It is said that “The resume gets the interview and the interview gets the job.” Therefore, successfully managing an interview is the key to getting any job. It’s the interview by means of which employers get to closely observe you and know your personality style and skills to assess if you would be a “fit” with a company. Different purposes of a personal interview are – to rate a candidate for his physical appearance, education achievement and qualification, level of intelligence, background, interests and aptitude. Therefore, prepare well for the interview.
The greatest Executive Job Finding secret is to find out what people want than show them how you can help them get it.
Things to do Before the Interview
Know Your Audience
Research on the company and position you are appearing for, before going for the interview. The interviewers expect you to know what the company is doing and what the industry norms the company is in are. This establishes you as a serious and sincere candidate who has learnt about the company and still decided to move forward with the process. Interviewers may be interested to know that you have studied company’s growth and have a good feedback from the market and the consultant.
Visit the company website and review their mission statement, history, products and services, management, and company culture. You can use LinkedIn also to find more information on a company.
Know Your Job
Study the job description to analyze what the company is seeking in a candidate. Make a list of the skills, knowledge, experience, and professional and personal qualities that are required by the employer and are critical for success in the job. Your aspirations in terms of role, location etc. must also match with the JD. Review your list and the job requirements prior to the interview so that you’re well prepared to share them during the interview.
Review your resume
Revisit your resume from the point of view of the interviewer to understand what caught the eye of this recruiter or the HR program – specialized experience, unique training, a steady history of career advancement etc. Prepare some key points on those lines.
Gather your materials
Ensure that all your documents, required for the interview, are put together. The day before the interview, gather your materials and place them in a briefcase or attaché. Bring extra copies of your resume in a manila envelop. Bring a pad and pencil to take notes. Bring a calculator (you never know). Bring your address book and copies of your business card. If you’ve been asked to provide additional information (school transcripts, e.g.) make sure you’ve got clean copies ready to hand over.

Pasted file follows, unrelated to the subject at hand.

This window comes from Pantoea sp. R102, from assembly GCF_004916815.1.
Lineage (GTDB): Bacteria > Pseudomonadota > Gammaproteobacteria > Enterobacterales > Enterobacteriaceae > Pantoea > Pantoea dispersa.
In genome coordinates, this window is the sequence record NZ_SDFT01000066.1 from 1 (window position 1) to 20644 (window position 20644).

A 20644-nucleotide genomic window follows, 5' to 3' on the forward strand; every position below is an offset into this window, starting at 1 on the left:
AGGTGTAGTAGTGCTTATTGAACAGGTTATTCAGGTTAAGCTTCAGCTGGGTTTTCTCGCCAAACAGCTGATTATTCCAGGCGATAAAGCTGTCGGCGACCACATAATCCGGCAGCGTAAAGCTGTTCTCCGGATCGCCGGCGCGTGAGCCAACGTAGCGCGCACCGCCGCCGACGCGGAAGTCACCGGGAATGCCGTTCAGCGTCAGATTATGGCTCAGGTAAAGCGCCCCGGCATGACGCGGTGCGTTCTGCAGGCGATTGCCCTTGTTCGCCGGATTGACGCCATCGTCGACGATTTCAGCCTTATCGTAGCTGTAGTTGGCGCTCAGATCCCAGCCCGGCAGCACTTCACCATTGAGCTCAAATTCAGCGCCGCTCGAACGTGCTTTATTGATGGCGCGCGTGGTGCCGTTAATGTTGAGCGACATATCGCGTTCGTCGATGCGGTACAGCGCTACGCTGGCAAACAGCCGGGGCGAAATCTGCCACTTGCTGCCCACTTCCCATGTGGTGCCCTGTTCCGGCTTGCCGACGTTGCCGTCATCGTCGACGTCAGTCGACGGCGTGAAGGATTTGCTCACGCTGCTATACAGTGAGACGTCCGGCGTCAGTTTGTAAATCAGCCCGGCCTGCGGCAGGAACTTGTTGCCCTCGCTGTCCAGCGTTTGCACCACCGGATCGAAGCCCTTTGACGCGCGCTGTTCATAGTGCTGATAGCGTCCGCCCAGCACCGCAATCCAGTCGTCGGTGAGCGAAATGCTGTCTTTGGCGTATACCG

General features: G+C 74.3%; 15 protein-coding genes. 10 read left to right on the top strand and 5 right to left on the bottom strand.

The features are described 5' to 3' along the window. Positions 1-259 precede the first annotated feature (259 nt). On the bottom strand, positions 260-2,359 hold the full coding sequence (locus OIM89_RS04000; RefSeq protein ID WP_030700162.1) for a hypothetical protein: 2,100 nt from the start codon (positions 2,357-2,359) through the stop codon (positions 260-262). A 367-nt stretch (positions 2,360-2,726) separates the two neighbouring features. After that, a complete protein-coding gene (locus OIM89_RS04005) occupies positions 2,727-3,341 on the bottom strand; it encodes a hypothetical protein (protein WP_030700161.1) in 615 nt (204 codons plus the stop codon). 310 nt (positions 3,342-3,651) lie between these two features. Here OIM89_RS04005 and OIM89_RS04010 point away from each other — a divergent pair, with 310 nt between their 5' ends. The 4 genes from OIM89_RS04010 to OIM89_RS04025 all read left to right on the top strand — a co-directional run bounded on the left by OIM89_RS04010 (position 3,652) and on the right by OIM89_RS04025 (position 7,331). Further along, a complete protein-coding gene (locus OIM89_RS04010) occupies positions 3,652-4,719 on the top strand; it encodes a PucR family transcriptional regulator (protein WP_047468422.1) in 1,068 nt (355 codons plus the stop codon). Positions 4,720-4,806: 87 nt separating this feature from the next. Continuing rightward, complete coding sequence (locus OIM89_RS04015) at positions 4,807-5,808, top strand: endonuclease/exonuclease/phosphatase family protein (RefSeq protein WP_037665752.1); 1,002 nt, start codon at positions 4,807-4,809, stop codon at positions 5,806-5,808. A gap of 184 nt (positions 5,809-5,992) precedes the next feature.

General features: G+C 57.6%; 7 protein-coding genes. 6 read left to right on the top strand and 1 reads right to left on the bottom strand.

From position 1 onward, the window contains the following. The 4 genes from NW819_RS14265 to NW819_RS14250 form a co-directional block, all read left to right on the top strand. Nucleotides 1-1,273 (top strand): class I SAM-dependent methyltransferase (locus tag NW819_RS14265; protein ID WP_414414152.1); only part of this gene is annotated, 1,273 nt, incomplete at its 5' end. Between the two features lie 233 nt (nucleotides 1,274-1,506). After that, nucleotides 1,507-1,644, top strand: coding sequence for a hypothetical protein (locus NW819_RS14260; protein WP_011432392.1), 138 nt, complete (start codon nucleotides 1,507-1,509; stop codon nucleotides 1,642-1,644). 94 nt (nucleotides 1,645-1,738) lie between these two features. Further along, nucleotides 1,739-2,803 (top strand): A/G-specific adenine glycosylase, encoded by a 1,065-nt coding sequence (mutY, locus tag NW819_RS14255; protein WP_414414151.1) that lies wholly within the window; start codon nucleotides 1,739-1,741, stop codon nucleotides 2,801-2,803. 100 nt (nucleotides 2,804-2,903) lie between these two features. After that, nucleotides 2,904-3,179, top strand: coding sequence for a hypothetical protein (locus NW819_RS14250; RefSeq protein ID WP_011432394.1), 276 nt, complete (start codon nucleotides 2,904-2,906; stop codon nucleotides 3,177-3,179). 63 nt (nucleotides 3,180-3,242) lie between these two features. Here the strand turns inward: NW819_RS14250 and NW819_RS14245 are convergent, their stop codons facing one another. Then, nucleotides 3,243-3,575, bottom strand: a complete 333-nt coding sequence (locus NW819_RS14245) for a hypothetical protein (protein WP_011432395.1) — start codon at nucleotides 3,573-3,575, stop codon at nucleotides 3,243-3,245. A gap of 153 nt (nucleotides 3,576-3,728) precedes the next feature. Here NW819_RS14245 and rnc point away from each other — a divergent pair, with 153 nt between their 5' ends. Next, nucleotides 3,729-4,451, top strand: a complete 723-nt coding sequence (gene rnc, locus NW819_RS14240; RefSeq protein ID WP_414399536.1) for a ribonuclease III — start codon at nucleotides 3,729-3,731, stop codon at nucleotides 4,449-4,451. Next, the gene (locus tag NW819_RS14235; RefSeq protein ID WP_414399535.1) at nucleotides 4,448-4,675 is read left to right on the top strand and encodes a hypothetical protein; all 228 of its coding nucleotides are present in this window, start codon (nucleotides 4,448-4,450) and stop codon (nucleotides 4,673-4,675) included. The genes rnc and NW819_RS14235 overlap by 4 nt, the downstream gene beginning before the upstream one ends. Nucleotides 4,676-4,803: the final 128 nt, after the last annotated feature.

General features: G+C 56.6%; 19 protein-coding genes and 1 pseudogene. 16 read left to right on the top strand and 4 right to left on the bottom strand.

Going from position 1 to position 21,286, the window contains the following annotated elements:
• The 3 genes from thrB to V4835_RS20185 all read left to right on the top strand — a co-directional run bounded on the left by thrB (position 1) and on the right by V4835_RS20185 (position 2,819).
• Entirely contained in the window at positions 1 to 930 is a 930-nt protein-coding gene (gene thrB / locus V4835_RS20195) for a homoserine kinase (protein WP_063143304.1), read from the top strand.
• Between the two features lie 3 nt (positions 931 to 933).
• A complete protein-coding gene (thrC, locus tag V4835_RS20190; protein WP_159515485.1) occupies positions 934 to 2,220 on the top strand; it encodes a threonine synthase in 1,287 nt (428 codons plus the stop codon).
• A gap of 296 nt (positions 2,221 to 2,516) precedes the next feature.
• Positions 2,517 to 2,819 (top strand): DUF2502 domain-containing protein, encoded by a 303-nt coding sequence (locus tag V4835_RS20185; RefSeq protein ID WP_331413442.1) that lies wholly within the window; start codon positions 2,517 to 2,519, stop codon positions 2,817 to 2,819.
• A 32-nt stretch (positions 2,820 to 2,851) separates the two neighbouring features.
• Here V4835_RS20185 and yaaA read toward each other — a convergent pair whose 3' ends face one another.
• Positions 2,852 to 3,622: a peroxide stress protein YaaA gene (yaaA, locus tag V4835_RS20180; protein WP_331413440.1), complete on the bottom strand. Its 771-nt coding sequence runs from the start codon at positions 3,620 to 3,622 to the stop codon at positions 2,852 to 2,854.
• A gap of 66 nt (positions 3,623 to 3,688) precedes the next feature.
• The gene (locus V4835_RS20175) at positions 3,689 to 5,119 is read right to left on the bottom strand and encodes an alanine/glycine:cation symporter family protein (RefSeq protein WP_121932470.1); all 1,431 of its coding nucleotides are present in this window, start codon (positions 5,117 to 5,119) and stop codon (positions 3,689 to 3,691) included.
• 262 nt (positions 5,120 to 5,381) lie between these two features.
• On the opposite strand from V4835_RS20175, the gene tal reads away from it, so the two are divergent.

Practice the Interview
Make a list of probable interview questions and practice answering them before going for the interview. This will help give you a framework for your responses and you won’t be scrambling for an answer during the interview. Don’t try to memorize answers word for word. Include your own thoughts and words in the interview. Jot down and review a few key words for each answer.
The day of the Interview
Dress well and dress for the job you’re going for. You should neither be too casual nor overdo it. Dressing well for a job interview is all about showing that you care and that you take pride in yourself. Being neat, tidy, and well-groomed presents a positive image to the employer.
Reach well before time
The early arrival at the interview venue will give you time to understand the office culture, the local etiquette and the expectation of the office and a chance to adapt to the particular environment. Reaching in advance also gives you the time to make yourself comfortable and more presentable by giving you time to freshen up. The settling time will help you to handle difficult situation properly.
Behave as you are
A person facing an interview is generally nervous and does not behave as his or her normal self. He tries to follow the set guidelines that he has been told and in the process becomes very stiff and unnatural. Do not act, be yourself.
Be sure of yourself
Be confident and positive during your job interview. Nobody wants to hire someone who’s unsure of himself. Companies are looking to hire someone to work for them, not someone to look after. Sit up straight, smile, make eye contact, and act polite. These are signs of self assurance. Give thorough and detailed answers. It’s good to be talkative during a job interview as long as you don’t interrupt. Showing that you are not afraid to speak is another sign of confidence. However, don’t act so confident that your interviewer will think you’re after their job.